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Drinking : A Love Story

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Fifteen million Americans a year are plagued with alcoholism. Five million of them are women. Many of them, like Caroline Knapp, started in their early teens and began to use alcohol as "liquid armor," a way to protect themselves against the difficult realities of life. In this extraordinarily candid and revealing memoir, Knapp offers important insights not only about alcoholism, but about life itself and how we learn to cope with it.
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Overview

Fifteen million Americans a year are plagued with alcoholism. Five million of them are women. Many of them, like Caroline Knapp, started in their early teens and began to use alcohol as "liquid armor," a way to protect themselves against the difficult realities of life. In this extraordinarily candid and revealing memoir, Knapp offers important insights not only about alcoholism, but about life itself and how we learn to cope with it.
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Editorial Reviews

James Marcus
Caroline Knapp started drinking when she was 14, and spent almost 20 years as an alcoholic. Throughout the 1980s she maintained a good front, holding down a high-pressure job at the Boston Phoenix and keeping her addiction under wraps. Much of the time she managed to hide it even from herself: "You know and you don't know. You know and you won't know, and as long as the outsides of your life remain intact -- your job and your professional persona -- it's very hard to accept that the insides, the pieces of you that have to do with integrity and self-esteem, are slowly rotting away." This acceptance didn't come to Knapp until the early 1990s, when she finally entered a rehab program. Drinking, then, is a tale of recovery, with the emphasis on Before rather than After. When Knapp sticks to her own story, her writing is lucid and uncontaminated by self-pity. Her account of the way that alcohol "travels through families like water over a landscape" convinces us by its very specificity. Often, however, Knapp is unsure of whether she wants to write a literary memoir or a more general discussion of alcoholism. Over and over she interrupts herself to splice in statistics and vignettes she's collected from other drinkers, and while she delivers this stuff with requisite professionalism, it robs the book of its focus. Her story, she seems to suggest, approximates those of the other 15 million alcoholics in America. But approximations are exactly what we don't want in (as Knapp herself calls it) a love story. -- Salon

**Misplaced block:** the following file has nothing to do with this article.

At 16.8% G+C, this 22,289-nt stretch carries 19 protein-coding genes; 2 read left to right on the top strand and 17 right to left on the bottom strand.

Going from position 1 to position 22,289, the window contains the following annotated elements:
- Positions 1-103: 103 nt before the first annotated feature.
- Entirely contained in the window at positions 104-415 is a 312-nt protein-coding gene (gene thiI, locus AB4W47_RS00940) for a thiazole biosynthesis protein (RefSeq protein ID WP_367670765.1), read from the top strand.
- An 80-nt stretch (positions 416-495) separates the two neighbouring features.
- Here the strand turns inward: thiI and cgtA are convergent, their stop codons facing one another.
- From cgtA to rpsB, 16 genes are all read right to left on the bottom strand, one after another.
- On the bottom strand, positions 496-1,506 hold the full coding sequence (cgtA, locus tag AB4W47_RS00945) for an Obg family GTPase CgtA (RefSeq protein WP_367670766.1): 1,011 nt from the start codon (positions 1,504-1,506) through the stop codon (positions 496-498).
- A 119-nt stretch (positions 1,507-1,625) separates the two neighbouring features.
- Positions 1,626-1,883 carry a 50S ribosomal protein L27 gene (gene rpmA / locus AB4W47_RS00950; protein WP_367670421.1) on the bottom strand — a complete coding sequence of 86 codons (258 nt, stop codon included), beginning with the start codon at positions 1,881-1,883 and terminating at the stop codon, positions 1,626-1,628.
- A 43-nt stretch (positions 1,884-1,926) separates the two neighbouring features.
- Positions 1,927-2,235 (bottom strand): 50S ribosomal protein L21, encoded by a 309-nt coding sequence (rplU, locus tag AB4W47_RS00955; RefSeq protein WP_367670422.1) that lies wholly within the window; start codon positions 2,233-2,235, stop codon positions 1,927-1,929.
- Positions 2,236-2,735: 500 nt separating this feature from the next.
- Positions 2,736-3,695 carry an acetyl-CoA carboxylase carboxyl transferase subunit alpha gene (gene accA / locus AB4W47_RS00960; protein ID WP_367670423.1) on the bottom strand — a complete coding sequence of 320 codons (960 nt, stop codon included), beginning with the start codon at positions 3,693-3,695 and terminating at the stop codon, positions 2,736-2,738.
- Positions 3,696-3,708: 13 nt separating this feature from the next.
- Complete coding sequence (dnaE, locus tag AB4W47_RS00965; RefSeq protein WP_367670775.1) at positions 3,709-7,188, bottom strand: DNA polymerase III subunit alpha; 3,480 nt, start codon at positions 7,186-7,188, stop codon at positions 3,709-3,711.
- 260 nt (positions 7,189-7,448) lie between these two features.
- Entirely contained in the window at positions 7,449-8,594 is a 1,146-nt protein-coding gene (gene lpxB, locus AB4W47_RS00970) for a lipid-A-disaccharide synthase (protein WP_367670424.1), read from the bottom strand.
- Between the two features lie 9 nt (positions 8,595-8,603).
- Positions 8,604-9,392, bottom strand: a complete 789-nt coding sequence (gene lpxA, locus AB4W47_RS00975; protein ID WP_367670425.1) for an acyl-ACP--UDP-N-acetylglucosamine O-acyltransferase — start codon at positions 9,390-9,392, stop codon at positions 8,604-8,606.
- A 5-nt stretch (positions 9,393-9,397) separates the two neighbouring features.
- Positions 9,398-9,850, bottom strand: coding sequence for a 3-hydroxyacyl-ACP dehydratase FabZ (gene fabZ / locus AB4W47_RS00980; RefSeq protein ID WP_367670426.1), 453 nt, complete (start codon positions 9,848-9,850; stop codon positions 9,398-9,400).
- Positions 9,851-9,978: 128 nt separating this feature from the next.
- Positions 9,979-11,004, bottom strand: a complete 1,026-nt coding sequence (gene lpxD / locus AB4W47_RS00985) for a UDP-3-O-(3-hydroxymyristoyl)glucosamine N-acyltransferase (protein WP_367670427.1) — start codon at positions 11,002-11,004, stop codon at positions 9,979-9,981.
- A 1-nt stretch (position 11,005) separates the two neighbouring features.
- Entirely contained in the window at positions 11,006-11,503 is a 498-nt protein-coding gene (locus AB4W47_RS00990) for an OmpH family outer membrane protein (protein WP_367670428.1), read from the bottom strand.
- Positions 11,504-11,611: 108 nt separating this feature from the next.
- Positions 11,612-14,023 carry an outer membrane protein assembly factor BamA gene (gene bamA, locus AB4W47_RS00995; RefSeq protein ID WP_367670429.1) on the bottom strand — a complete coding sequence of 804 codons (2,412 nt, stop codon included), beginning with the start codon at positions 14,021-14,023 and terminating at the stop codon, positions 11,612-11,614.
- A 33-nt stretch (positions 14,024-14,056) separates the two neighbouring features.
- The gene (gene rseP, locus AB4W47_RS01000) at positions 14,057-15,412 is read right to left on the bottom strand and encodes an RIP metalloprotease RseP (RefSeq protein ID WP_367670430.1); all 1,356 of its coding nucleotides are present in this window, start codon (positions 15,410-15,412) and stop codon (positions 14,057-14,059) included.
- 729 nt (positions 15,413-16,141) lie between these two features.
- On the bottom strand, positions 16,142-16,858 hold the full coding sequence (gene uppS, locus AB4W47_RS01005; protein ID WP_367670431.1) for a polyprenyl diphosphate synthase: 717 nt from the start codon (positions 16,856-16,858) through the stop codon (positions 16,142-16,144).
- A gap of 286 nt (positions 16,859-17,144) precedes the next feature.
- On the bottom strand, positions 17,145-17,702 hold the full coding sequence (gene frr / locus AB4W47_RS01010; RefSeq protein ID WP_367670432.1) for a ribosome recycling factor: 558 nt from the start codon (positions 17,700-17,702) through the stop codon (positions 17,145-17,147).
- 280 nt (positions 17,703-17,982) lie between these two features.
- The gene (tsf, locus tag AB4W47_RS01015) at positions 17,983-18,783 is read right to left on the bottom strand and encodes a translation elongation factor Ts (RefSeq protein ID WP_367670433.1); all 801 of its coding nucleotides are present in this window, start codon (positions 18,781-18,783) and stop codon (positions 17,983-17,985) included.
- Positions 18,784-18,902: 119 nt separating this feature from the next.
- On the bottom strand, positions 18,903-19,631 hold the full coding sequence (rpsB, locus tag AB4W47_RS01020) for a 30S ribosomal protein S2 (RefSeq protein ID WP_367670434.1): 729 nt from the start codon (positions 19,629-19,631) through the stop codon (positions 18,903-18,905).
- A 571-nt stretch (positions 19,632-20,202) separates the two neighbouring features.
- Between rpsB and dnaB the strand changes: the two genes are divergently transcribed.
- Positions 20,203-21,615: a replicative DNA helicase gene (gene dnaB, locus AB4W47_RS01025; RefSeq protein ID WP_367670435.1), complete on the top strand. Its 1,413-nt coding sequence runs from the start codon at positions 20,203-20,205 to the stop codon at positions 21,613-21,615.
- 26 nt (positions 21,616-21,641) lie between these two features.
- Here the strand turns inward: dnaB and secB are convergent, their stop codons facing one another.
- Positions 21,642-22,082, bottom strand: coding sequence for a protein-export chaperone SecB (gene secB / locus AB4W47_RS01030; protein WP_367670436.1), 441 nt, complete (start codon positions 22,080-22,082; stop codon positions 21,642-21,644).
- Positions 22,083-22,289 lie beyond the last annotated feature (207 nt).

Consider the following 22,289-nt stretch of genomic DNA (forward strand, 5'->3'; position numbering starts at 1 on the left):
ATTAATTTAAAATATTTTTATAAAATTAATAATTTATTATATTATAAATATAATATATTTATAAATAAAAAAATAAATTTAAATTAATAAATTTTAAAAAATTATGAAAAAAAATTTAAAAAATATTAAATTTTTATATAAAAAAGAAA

Publishers Weekly - Publisher's Weekly
In a starred review, PW called Knapp's memoir of alcoholism "extraordinarily lucid" and "filled with insights." (June)
Kirkus Reviews
Boston columnist and New Woman contributing editor Knapp writes with unflinching honesty about her 20 years as an alcoholic, her struggle to overcome the addiction, and the special peril facing women drinkers.

Knapp was a drinker able to hold down a steady job while convincing herself (and others) that her drinking was not interfering with her life—that, in fact, it was making life easier. She drank to forget her problems or to get through a crisis. She rationalized the drinking by telling herself that she would stop after she came through an especially rough situation, never realizing that the drinking contributed to her difficulties. Knapp drank during her simultaneous involvement with two men, hiding each from the other. She drank through her parents' painful deaths a year apart, raiding their liquor cabinet, hiding bottles in the bathroom. The death of her prominent analyst father—and the subsequent realization that he, too, had been an alcoholic—started her on the slow path to recovery, although it was almost two years after his death before she checked herself into a clinic. His death made her wonder "if I would have been able to let go of alcohol without letting go of my father first." Through rehab and nightly AA meetings she was finally able to take control of her life. Knapp also suffered from anorexia during her 20s, and she believes that there is a link for women between food disorders, drinking, and other addictions. She suggests that women are particularly vulnerable to the belief that the abuse of drink, drugs, and food can and will change them for the better—not realizing the terrible physical and emotional tolls of such behavior.

Knapp is prone to repetitiousness, but this is still a soul- baring memoir with cogent insights into the nightmarish world of addiction.

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Product Details

  • ISBN-13: 9780704380509
  • Publisher: Gardners Books
  • Publication date: 8/1/1997
  • Edition description: NEW

Meet the Author

Caroline Knapp was a contributor at New Woman magazine and a regular columnist at The Boston Phoenix, and her work has appeared in Mademoiselle, The New York Times, and numerous international magazines.  She is also the author of Alice K's Guide to Life and Pack of Two. Caroline Knapp died in 2002 at the age of 42.